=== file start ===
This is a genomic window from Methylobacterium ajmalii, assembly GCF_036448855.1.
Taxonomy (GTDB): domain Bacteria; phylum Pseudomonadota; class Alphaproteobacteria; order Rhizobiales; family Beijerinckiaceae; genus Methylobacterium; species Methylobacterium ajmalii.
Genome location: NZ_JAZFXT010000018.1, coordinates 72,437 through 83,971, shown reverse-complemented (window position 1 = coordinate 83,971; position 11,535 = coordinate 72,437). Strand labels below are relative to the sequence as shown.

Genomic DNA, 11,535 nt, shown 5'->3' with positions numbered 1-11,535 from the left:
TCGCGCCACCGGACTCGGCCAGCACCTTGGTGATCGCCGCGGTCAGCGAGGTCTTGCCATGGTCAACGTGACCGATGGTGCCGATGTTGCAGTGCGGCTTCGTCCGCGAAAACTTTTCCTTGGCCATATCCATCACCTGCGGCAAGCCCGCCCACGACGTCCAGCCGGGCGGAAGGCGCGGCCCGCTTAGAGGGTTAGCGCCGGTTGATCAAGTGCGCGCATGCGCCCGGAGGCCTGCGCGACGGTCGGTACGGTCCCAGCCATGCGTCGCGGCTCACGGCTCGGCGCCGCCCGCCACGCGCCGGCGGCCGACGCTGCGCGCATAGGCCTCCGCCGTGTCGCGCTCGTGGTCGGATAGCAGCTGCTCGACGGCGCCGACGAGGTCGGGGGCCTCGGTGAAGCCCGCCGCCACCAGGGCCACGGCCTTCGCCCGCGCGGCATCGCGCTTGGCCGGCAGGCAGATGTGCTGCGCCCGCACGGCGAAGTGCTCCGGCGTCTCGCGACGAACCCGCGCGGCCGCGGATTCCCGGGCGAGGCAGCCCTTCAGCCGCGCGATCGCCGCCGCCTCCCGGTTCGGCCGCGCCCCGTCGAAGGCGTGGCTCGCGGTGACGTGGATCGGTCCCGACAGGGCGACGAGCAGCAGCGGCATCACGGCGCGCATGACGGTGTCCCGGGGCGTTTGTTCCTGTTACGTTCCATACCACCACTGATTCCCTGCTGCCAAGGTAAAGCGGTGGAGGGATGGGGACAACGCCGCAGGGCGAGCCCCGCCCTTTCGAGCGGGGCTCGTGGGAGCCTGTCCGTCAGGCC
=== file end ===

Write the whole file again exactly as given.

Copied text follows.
This is a genomic window from Methylobacterium ajmalii, assembly GCF_036448855.1.
Taxonomy (GTDB): domain Bacteria; phylum Pseudomonadota; class Alphaproteobacteria; order Rhizobiales; family Beijerinckiaceae; genus Methylobacterium; species Methylobacterium ajmalii.
Genome location: NZ_JAZFXT010000018.1, coordinates 72,437 through 83,971, shown reverse-complemented (window position 1 = coordinate 83,971; position 11,535 = coordinate 72,437). Strand labels below are relative to the sequence as shown.

Genomic DNA, 11,535 nt, shown 5'->3' with positions numbered 1-11,535 from the left:
TCGCGCCACCGGACTCGGCCAGCACCTTGGTGATCGCCGCGGTCAGCGAGGTCTTGCCATGGTCAACGTGACCGATGGTGCCGATGTTGCAGTGCGGCTTCGTCCGCGAAAACTTTTCCTTGGCCATATCCATCACCTGCGGCAAGCCCGCCCACGACGTCCAGCCGGGCGGAAGGCGCGGCCCGCTTAGAGGGTTAGCGCCGGTTGATCAAGTGCGCGCATGCGCCCGGAGGCCTGCGCGACGGTCGGTACGGTCCCAGCCATGCGTCGCGGCTCACGGCTCGGCGCCGCCCGCCACGCGCCGGCGGCCGACGCTGCGCGCATAGGCCTCCGCCGTGTCGCGCTCGTGGTCGGATAGCAGCTGCTCGACGGCGCCGACGAGGTCGGGGGCCTCGGTGAAGCCCGCCGCCACCAGGGCCACGGCCTTCGCCCGCGCGGCATCGCGCTTGGCCGGCAGGCAGATGTGCTGCGCCCGCACGGCGAAGTGCTCCGGCGTCTCGCGACGAACCCGCGCGGCCGCGGATTCCCGGGCGAGGCAGCCCTTCAGCCGCGCGATCGCCGCCGCCTCCCGGTTCGGCCGCGCCCCGTCGAAGGCGTGGCTCGCGGTGACGTGGATCGGTCCCGACAGGGCGACGAGCAGCAGCGGCATCACGGCGCGCATGACGGTGTCCCGGGGCGTTTGTTCCTGTTACGTTCCATACCACCACTGATTCCCTGCTGCCAAGGTAAAGCGGTGGAGGGATGGGGACAACGCCGCAGGGCGAGCCCCGCCCTTTCGAGCGGGGCTCGTGGGAGCCTGTCCGTCAGGCC